"The only reason we took the Toyota stuff out of the building was that way we wouldn't be distracted with it, knowing TRD out in California was doing most of the work for us," he said.
Conquist said there was some tinkering with the engines of cars driven by J.J. Yeley of JGR and Tony Raines of Hall of Fame Racing because "we knew the Toyotas [have] certain things in them we weren't used to running."
"We were actually building those motors trying to get comfortable with some of the stuff they do," he said. "Some of the rules written by NASCAR we weren't to that edge, but they were."
Twelve of Conquist's engineers have visited TRD within the past few weeks for training and "to make sure when they start putting the motors together they don't look at a part and say, 'What the heck is this?' "
But Conquist said the transition from Chevrolet's new R-07 engine to Toyota actually has gone smoother than the transition from the old Chevrolet engine to the R-07.
"It'll take us a week or so and we'll get right back in the hang with it," he said.
So does that mean Conquist is happy with the power of the Toyota engine?
"Call me next week and I'll know better," he said. "It's got decent power. They build theirs a little different than [we] do. We've just got to make sure our way is better than their way."
White hopes adding JGR, as well as Hall of Fame Racing's single-car team, to the stable of Bill Davis Racing, Michael Waltrip Racing and Team Red Bull will help Toyota close the gap on HMS and everybody else in the garage.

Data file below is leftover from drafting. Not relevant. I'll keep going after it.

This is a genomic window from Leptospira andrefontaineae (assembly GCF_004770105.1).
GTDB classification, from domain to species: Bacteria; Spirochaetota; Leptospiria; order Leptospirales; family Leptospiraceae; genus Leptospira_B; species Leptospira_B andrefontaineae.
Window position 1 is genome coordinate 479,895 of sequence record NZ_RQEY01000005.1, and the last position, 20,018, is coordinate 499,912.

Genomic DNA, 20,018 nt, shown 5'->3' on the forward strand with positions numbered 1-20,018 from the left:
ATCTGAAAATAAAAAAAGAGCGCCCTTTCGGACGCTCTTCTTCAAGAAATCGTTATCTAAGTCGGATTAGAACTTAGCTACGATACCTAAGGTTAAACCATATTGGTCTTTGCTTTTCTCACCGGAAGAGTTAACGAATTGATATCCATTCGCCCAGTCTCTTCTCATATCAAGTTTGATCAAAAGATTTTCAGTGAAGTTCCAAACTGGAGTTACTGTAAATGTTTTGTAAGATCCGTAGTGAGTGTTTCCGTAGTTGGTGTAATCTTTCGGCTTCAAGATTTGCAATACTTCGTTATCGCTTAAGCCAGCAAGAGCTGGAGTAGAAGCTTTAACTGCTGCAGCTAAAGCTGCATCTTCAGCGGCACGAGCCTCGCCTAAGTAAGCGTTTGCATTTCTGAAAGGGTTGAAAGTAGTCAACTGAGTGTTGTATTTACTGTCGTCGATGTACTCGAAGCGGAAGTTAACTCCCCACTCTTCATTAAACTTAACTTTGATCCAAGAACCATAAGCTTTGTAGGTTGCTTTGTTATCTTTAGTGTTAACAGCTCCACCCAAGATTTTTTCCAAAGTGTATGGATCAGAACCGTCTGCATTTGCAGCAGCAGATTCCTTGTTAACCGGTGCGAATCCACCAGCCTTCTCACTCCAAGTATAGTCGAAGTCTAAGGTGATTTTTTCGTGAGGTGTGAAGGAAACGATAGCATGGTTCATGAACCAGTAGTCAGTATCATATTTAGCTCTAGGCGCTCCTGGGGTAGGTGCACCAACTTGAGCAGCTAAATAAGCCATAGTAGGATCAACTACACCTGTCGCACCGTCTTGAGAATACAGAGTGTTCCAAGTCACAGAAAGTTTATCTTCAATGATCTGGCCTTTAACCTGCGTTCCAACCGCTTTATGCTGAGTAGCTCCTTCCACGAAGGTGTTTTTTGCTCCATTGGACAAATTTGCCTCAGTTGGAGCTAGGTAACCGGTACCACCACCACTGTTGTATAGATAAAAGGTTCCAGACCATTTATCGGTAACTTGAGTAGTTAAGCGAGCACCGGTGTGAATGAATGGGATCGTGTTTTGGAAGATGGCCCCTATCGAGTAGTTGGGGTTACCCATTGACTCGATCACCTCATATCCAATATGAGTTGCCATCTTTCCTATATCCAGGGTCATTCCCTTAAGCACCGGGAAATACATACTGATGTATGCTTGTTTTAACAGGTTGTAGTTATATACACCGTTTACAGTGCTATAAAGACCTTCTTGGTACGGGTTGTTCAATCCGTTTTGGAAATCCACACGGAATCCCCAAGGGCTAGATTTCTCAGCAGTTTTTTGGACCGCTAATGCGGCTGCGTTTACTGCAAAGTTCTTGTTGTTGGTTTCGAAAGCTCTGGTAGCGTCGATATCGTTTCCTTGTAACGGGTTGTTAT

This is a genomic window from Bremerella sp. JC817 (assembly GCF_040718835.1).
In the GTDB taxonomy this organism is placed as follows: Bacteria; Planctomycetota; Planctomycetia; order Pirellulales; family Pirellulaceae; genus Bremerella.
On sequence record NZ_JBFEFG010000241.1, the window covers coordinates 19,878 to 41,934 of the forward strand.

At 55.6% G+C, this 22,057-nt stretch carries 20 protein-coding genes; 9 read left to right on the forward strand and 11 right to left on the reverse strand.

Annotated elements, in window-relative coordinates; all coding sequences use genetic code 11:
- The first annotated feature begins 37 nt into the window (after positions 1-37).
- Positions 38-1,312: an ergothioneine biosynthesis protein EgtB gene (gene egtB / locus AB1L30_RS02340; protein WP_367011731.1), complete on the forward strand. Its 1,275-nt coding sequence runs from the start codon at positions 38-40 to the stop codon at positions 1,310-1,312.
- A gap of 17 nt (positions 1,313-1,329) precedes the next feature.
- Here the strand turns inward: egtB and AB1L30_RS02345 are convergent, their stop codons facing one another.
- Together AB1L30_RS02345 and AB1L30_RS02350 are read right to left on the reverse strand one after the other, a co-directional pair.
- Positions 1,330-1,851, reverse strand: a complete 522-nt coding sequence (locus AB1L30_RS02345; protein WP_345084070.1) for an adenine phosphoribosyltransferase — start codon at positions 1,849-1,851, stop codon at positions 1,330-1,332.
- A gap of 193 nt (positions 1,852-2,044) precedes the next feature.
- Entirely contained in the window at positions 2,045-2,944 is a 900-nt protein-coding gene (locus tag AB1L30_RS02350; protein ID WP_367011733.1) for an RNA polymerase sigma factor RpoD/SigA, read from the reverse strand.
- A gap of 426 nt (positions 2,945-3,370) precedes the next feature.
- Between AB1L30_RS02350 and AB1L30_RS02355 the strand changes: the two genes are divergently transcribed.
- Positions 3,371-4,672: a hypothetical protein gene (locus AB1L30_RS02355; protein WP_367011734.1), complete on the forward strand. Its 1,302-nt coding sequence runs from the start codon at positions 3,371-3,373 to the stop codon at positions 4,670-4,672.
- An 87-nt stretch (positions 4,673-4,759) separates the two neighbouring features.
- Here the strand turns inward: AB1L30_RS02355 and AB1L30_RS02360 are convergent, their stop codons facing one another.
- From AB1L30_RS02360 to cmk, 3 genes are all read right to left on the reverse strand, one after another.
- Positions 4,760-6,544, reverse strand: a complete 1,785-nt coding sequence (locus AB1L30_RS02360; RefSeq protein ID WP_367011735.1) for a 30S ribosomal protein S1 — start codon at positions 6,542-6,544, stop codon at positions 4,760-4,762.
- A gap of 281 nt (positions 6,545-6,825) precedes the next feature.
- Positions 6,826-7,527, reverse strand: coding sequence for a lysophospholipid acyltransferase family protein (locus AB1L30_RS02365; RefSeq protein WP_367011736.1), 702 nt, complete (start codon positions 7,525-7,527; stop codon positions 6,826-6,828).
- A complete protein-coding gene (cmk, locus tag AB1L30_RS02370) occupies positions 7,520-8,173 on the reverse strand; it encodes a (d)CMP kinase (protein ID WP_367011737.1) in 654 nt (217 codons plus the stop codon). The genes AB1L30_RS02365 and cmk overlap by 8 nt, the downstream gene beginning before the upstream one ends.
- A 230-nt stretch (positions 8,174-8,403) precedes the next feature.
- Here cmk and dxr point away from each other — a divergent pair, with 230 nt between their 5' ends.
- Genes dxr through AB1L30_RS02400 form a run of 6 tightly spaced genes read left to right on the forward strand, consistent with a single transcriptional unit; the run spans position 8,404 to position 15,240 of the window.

The top three Toyota drivers from last season -- Dave Blaney, Brian Vickers and David Reutimann -- combined for no wins, two top-5s and nine top-10 finishes. Stewart, Hamlin and Kyle Busch, who will replace Yeley, combined for six wins, 34 top-5s and 61 top-10s.
"It's certainly a big step in the right direction," White said of adding JGR. "Whether that's enough given the way the Hendrick guys are running remains to be seen.
"Anybody that is in the series has to be concerned about that because they have proven to be so dominant. But that is the nature of the game. Right now we're just focused on the teams we have and getting our product where it needs to be."
That means throwing all the support Toyota can at JGR.
"Bringing in a race-winning championship team like Gibbs brings nothing but positives for all of us," Bill Davis said. "It'll raise the bar for sure. … It will be to our advantage to help J.D.'s guys [team president J.D. Gibbs] get going as fast as we can."
Zipadelli isn't concerned. He has enough confidence in those employed by JGR to believe the organization won't take a step backward. He said Conquist already has discovered things with the engine to make it better.
"I don't think any of this is going to be a big deal," he said. "The biggest deal is making sure our motors are reliable for Daytona and us being able to adapt to their systems and their resources to make sure we don't miss a beat.
"We've got a lot of cars built. Right now, everything is going smooth."
Perhaps, but Conquist doesn't expect a break before Daytona.
"We may be [full go] all the way to Charlotte," he said of the May race at Lowe's Motor Speedway. "Then it may settle down. It's going to be a pretty long offseason for us."
David Newton covers NASCAR for ESPN.com. He can be reached at firstname.lastname@example.org.